GEOL 104 Dinosaurs: A Natural History

Fall Semester 20056
Deep Time I: Dating the fossil record

"Deep Time": analogy to "deep space"; the vast expanse of time in the (geologically ancient) past.

Two different aspects of time to consider:

Relative time was determined LONG before absolute time.

Sedimentary rocks naturally form horizontal layers (strata, singular stratum). Strata allow geologists to determine relative time (that is, sequence of deposition of each layer, and thus the relative age of the fossils in each layer):

Use these principles to figure out time sequence in any particular section of rock. BUT, how to extrapolate the sequence at one section with the sequence at another?

In some cases, the particular rock type, color, sedimentary structures, and so on were the same in strata in nearby sections. These groups of strata were named formations:

Mapping out formations, groups, and supergroups, geologists could connect sequences of rocks across regions. But what about across continents and oceans?

Needed a method of correlation. Rock type doesn't work, because the same environment will produce the same rock type regardless of relative or absolute time. Fossils, however, were useful:

Fossils allowed correlation from continent to continent. Only certain types of fossils (called index fossils) were useful for correlation. To be a good index fossil, the species should:

Using index fossils, geologists were able to correlate across Europe, and then to other continents. Created a global sequence of events (based on the sequence of (mostly European) formations and the succession of fossils) termed the Geologic Time Scale. Became a "calendar" for events in the ancient past: used to divide up time as well as rocks.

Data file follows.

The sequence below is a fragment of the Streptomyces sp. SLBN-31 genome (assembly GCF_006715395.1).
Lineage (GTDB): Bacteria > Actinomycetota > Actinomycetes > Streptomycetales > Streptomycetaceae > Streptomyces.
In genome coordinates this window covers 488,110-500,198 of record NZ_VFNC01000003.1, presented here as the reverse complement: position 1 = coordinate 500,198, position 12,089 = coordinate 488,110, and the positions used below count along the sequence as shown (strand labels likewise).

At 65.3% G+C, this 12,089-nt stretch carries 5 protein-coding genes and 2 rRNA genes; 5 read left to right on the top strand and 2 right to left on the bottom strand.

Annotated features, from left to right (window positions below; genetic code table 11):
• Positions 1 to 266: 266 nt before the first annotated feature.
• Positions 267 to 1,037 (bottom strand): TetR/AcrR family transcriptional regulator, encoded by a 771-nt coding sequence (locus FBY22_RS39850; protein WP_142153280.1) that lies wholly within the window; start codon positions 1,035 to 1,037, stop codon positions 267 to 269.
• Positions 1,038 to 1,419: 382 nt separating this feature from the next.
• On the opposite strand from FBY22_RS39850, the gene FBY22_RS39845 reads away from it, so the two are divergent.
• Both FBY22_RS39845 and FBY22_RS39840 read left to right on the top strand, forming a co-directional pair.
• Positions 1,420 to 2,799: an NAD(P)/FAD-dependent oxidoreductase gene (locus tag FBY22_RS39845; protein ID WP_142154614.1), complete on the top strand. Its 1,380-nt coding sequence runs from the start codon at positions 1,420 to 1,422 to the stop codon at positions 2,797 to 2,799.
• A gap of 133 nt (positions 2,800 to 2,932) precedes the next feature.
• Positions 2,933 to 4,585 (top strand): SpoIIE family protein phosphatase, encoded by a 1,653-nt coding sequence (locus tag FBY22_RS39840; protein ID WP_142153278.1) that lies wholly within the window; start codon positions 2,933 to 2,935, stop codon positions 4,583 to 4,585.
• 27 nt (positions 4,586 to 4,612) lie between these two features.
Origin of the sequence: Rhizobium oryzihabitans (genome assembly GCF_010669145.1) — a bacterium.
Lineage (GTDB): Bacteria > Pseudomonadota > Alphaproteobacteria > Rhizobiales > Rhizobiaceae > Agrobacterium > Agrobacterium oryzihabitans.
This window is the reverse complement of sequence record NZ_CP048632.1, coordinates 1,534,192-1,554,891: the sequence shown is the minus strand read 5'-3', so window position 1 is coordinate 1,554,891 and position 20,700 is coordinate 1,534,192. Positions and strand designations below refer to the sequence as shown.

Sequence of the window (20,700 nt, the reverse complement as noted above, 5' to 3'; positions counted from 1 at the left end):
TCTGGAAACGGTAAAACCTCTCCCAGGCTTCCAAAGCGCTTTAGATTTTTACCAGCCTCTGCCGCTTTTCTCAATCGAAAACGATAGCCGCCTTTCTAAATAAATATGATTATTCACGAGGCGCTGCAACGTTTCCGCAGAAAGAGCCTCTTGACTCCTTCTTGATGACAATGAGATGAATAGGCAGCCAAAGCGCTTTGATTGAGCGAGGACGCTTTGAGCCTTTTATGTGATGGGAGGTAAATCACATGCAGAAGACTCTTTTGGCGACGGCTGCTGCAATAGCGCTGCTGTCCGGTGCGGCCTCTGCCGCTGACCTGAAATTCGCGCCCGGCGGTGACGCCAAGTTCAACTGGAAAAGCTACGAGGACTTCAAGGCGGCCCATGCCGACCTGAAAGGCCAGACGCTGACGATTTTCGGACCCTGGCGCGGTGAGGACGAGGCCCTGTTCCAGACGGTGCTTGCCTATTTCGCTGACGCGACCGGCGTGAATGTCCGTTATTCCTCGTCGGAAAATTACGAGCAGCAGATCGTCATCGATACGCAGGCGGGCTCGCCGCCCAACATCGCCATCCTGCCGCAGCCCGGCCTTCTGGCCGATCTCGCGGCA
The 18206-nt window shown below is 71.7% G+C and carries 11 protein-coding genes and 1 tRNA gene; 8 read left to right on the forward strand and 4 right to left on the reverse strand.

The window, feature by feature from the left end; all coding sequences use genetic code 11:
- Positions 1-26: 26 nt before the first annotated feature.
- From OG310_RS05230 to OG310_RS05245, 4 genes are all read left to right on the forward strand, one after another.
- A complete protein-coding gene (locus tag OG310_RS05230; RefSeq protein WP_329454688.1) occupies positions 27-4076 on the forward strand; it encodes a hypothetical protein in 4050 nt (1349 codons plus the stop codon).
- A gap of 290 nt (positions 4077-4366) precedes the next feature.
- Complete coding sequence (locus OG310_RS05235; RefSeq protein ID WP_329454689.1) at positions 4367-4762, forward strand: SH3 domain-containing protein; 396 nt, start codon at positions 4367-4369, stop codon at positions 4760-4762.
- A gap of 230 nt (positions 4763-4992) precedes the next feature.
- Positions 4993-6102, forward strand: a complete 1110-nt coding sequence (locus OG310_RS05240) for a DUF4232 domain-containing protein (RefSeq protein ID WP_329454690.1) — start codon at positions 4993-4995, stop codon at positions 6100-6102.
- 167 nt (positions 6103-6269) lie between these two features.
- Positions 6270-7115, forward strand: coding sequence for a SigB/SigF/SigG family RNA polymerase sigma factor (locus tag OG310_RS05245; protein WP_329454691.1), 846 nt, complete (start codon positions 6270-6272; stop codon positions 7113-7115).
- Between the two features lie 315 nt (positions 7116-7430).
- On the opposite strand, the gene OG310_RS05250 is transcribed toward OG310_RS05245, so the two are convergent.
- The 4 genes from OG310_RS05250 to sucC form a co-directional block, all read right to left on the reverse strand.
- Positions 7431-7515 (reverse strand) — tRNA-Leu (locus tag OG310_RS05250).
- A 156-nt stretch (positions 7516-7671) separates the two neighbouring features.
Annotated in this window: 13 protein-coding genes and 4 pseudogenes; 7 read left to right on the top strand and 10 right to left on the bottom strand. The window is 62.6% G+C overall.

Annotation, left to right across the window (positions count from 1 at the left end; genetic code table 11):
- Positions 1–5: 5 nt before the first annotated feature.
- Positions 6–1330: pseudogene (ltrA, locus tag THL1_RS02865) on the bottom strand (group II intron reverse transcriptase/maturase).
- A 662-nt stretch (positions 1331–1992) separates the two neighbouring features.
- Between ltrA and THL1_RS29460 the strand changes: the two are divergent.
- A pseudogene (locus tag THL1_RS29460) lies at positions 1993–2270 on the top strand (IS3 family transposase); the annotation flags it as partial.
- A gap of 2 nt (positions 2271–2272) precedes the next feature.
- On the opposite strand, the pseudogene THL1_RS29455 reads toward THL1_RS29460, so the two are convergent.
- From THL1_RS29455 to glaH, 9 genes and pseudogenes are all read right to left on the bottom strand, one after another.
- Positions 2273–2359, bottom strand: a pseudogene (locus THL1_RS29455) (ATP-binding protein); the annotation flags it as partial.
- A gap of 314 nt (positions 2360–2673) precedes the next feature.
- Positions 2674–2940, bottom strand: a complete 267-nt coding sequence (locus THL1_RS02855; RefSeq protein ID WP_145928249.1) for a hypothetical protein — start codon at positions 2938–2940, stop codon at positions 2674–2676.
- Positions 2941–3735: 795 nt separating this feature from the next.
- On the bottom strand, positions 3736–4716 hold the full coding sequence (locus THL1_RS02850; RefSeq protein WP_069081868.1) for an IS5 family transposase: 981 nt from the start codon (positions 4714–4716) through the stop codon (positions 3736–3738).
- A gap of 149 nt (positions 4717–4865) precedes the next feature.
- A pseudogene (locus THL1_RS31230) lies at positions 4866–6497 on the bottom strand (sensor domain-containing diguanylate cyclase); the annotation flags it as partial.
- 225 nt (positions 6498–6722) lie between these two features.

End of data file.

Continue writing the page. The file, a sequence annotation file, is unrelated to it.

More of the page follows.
Geologic Column divided into a series of units: from largest to smallest Eons, Eras, Periods, Epochs, Ages.

Animal and plant fossils are mostly restricted to the last (most recent) Phanerozoic Eon ("visible life eon"). The Phanerozoic Eon is comprised of three Eras:

The Mesozoic Era is divided into three periods:

Deep Time II: Millions of years ago...

Although the Geologic Column was developed as a relative time scale, geologists wanted to figure out the numerical age dates for Era-Era boundaries and other events.

Discovered various techniques:

Radiometric dates reveal the Paleozoic-Mesozoic boundary is 2510.4 Ma (million years ago); the Triassic-Jurassic boundary is 199.60.6 Ma, the Jurassic-Cretaceous boundary is 1452.0 Ma, and the Mesozoic-Cenozoic boundary is 65.500.3 Ma.

Most effective approach in getting age dates for a fossil bed is to combine multiple techniques: get relative age relationships between local units, find index fossil ages for the sedimentary rocks, and radiometric and magnetic dates where possible.

To Next Lecture.
To Previous Lecture.
To Syllabus.

Last modified: 14 July 2006